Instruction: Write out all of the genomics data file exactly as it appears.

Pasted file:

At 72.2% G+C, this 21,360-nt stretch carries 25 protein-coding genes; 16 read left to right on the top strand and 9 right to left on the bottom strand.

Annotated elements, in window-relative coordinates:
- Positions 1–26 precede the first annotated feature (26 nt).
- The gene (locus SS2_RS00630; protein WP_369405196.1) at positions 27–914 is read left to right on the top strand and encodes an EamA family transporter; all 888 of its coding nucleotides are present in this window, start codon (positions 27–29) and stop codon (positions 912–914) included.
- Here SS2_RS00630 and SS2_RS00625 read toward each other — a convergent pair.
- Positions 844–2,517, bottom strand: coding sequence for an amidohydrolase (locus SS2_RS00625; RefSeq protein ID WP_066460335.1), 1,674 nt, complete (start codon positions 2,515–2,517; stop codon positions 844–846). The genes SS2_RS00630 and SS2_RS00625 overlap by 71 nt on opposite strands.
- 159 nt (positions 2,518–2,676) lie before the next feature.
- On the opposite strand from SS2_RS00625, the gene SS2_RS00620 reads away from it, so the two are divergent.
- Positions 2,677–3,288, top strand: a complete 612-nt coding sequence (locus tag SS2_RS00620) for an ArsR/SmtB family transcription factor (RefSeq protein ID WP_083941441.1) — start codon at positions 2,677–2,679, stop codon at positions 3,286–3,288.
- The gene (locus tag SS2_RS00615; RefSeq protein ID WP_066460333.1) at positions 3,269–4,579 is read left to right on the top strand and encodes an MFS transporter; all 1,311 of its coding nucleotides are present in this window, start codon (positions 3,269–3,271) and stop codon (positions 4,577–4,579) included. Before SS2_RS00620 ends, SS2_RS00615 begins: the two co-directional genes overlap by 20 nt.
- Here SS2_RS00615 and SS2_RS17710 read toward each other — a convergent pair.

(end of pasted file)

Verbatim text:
At 72.2% G+C, this 21,360-nt stretch carries 25 protein-coding genes; 16 read left to right on the top strand and 9 right to left on the bottom strand.

Annotated elements, in window-relative coordinates:
- Positions 1–26 precede the first annotated feature (26 nt).
- The gene (locus SS2_RS00630; protein WP_369405196.1) at positions 27–914 is read left to right on the top strand and encodes an EamA family transporter; all 888 of its coding nucleotides are present in this window, start codon (positions 27–29) and stop codon (positions 912–914) included.
- Here SS2_RS00630 and SS2_RS00625 read toward each other — a convergent pair.
- Positions 844–2,517, bottom strand: coding sequence for an amidohydrolase (locus SS2_RS00625; RefSeq protein ID WP_066460335.1), 1,674 nt, complete (start codon positions 2,515–2,517; stop codon positions 844–846). The genes SS2_RS00630 and SS2_RS00625 overlap by 71 nt on opposite strands.
- 159 nt (positions 2,518–2,676) lie before the next feature.
- On the opposite strand from SS2_RS00625, the gene SS2_RS00620 reads away from it, so the two are divergent.
- Positions 2,677–3,288, top strand: a complete 612-nt coding sequence (locus tag SS2_RS00620) for an ArsR/SmtB family transcription factor (RefSeq protein ID WP_083941441.1) — start codon at positions 2,677–2,679, stop codon at positions 3,286–3,288.
- The gene (locus tag SS2_RS00615; RefSeq protein ID WP_066460333.1) at positions 3,269–4,579 is read left to right on the top strand and encodes an MFS transporter; all 1,311 of its coding nucleotides are present in this window, start codon (positions 3,269–3,271) and stop codon (positions 4,577–4,579) included. Before SS2_RS00620 ends, SS2_RS00615 begins: the two co-directional genes overlap by 20 nt.
- Here SS2_RS00615 and SS2_RS17710 read toward each other — a convergent pair.